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Nr. 145 / 2017

07. Juli 2017 : Machines will soon be able to imitate human moral behavior - Research results from the Institute of Cognitive Science at Osnabrueck University

Self-driving cars are the first generation of robots that share the same everyday habitat with us. It is therefore necessary to develop rules and expectations for autonomous systems that define how these systems should behave in critical situations. The Institute of Cognitive Science at Osnabrueck University has now published a study in Frontiers in Behavioral Neuroscience ( that highlights the feasibility of incorporating human moral decisions into machines, and suggests that autonomous vehicles will soon be able to deal with moral dilemmas in road traffic.

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Participants were seated at the wheel of a virtual car driving towards a set of obstacles in a suburban setting. A collision was unavoidable, and participants were only given the choice, which of the two obstacles they would spare, and which one they would sacrifice. Copyright: Osnabrueck University

On the political side, the debate about the feasibility of modeling human moral decisions is being led by an initiative of the German Federal Department of Transport and Digital Infrastructure (Bundesministerium für Transport und Digitale Infrastruktur; BMVI), which formulated 20 ethical principles for self-driving cars. The study from Osnabrueck now brings empirical data to this debate.

„To be able to define rules and guidelines, a two-step process is needed. First, the moral decisions of humans in critical situations have to be analyzed and understood. In the second step, this behavior needs to be described statistically, in order to derive rules which can then be used by machines“, explains Prof. Dr. Gordon Pipa, one of the leading scientists in the study.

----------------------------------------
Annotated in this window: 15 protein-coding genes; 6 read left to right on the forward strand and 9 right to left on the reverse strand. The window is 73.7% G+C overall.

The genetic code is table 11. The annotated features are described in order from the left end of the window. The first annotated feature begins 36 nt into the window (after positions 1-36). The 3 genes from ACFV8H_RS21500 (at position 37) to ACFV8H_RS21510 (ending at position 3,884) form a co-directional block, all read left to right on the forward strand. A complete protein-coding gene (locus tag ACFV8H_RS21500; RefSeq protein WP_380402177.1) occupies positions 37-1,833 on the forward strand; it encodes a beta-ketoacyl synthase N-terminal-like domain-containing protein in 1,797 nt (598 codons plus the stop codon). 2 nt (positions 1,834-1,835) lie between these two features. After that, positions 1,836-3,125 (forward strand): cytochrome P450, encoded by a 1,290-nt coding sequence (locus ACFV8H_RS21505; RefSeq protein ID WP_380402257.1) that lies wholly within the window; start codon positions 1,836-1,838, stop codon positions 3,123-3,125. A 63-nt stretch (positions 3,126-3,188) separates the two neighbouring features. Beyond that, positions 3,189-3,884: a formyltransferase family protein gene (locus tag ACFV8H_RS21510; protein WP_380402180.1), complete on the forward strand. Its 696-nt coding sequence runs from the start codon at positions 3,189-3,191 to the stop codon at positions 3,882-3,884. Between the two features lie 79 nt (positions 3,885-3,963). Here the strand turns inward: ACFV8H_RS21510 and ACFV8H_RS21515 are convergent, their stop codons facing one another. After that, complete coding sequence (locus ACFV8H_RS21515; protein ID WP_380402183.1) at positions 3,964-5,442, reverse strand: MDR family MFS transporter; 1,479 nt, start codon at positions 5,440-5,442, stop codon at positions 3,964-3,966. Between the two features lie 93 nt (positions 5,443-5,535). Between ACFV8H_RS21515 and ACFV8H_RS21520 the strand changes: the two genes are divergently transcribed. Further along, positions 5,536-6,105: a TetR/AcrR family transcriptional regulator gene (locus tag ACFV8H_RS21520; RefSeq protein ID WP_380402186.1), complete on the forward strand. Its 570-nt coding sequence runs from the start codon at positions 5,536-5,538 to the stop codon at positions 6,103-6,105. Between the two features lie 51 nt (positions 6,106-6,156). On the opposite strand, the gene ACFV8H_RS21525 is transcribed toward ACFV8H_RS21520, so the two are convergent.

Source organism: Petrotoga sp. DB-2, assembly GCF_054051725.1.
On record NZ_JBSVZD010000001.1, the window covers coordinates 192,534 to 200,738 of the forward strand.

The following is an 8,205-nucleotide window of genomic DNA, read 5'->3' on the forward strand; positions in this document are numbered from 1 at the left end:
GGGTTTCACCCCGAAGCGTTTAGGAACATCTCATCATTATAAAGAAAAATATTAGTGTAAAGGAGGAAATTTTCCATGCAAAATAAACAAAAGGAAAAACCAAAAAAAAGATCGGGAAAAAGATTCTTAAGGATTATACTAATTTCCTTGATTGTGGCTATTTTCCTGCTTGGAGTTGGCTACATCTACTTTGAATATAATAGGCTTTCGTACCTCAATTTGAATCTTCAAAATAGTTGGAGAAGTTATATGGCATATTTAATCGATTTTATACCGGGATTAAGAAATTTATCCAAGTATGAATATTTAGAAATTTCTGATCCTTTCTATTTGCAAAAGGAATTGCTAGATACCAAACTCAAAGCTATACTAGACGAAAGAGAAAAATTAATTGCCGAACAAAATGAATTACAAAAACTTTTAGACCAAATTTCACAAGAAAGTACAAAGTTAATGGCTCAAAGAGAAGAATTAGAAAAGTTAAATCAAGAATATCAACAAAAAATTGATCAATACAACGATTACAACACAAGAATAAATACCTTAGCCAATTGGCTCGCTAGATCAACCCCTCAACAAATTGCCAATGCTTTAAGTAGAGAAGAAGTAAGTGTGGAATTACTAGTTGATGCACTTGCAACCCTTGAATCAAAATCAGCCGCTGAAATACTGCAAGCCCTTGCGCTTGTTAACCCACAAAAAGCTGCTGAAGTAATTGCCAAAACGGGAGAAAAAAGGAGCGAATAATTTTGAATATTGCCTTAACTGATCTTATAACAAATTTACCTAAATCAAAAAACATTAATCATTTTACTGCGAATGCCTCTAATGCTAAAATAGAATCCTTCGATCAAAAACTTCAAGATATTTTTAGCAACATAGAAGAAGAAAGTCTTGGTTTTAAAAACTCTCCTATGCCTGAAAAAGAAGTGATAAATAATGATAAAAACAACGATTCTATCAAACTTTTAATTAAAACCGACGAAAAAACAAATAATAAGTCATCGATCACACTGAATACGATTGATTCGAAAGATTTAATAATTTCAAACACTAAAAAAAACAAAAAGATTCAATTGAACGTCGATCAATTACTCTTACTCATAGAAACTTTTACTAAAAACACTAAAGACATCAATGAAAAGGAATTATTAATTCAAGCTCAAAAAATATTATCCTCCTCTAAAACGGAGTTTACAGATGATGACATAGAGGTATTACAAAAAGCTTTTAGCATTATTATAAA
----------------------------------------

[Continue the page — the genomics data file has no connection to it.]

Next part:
To put both steps into practice, the authors made use of virtual reality to observe the behavior of participants in simulated traffic situations. To this end, the participants drove down a road in a typical suburban setting on a foggy day. In the course of the experiment, the participants were confronted with unavoidable dilemma situations, in which humans, animals and/ or inanimate objects were blocking their way. Ethical considerations had to be made since the participants could always only spare one of two obstacles, but had to sacrifice the other. The observed decisions were later statistically analyzed and translated into rules. The results suggest that in such moral dilemma situations, our moral behavior can be explained by rather simple models based on values of life which are assigned to each human, animal and object.

Leon Suetfeld, first author of the study, puts it like this: „Human moral behavior can be explained and predicted with impressive precision by comparing the values of life that are associated with each human, animal and inanimate object. This shows that human moral decisions can in principle be explained by rules, and these rules can be adopted by machines.“

These new insights from Osnabrueck contradict the 8th principle of the BMVI report, which makes the assumption that moral decisions cannot be modelled.

How can this fundamental difference be explained? Algorithms can either be based on categorical rules or on statistical models that put multiple factors in relation. Laws, as an example, are based on categorical rules. In contrast, human behavior and modern artificially intelligent (AI) systems incorporate statistical probabilities into their assessments. This incorporation of statistical probabilities allows both humans and AI systems to adapt to and evaluate new situations that they have never encountered before. In their work, Suetfeld and colleagues used such a methodology to describe the data. „The rules don’t have to be formulated in an abstract manner by a human sitting at their desk, but can be derived and learnt from human behavior directly. This raises the question of whether we should make use of these learnt and conceptualized rules in machines as well.“, says Suetfeld.  

„Now that we have a way of implementing moral decision making for machines, two moral dilemmas remain“ says Prof. Dr. Peter Koenig, another co-author of this publication — „First of all, we need to decide on the influence of moral values on the guidelines for machine behavior. Secondly, we need to discuss whether or not machines should (always) behave like humans.“  „Using Virtual Reality to Assess Ethical Decisions in Road Traffic Scenarios: Applicability of Value-of-Life-Based Models and Influences of Time Pressure” sind erschienen in „Frontiers in Behavioral Neuroscience“ (

More information for the media:  
Prof. Dr. Gordon Pipa, Osnabrueck University,
Institute of Cognitive Science,
Wachsbleiche 27, 49090 Osnabrueck,
Tel: +49 541 969 2277,

Leon Suetfeld, Osnabrueck University,
Institute of Cognitive Science,
Wachsbleiche 27, 49090 Osnabrueck,
Tel: +49 541 969 7091,